The logic of “impact males” made sense to me, not only for hunts, but also for territorial behavior. Patrolling boundaries is energetically expensive and potentially dangerous, as patrols can meet a big group of hostile neighbors. Patrols therefore seem vulnerable to the same collective action problems as hunts. So maybe they are solved the way: some individual males are strongly motivated to go on patrols, reducing the costs for everyone else to join in. After all, if I know at least one of my buddies is going on patrol, I know I won’t be alone at the edge if I go with him. And perhaps – maybe these are all correlated for the same reason? Maybe the same males are impact hunters and impact patrollers? And maybe these same males are the ones who are really good at winning dominance interactions, gaining high rank, and getting access to fertile females and fathering lots of babies? Maybe these are all correlated traits, parts of an overall personality profile or behavioral syndrome of what it takes to be a successful male chimpanzee?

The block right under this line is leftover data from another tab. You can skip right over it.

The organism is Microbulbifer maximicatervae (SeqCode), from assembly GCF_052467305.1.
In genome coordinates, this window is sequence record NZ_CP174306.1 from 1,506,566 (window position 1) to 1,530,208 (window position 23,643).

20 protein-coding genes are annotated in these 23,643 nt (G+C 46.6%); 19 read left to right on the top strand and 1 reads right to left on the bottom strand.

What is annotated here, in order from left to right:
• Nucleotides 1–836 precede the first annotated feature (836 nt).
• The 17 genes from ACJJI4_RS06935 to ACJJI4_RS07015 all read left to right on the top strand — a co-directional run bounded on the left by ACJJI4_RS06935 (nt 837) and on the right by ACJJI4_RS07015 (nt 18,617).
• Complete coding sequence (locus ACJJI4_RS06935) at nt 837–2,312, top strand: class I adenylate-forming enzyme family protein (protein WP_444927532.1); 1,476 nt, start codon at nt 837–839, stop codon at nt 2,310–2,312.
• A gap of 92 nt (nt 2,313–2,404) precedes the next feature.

We now had lots more data to work with than we did a decade ago: 32 years of data on both hunting and boundary patrols. And we found that hunting and patrolling boundaries were indeed correlated, not just on a monthly basis, but also on a daily basis. However, it turned out that hunting and patrolling were mainly correlated because of the influence of other variables. Both hunting and patrolling were more common when males were in large parties – which we expected, because parties with more males are more likely to succeed, both in hunts and in intergroup encounters. But the main reason hunting and patrolling were correlated was because both involved long-distance travel. When chimpanzees patrol their borders, they necessarily travel a long ways. And when they travel a long ways, they are more likely to encounter monkeys.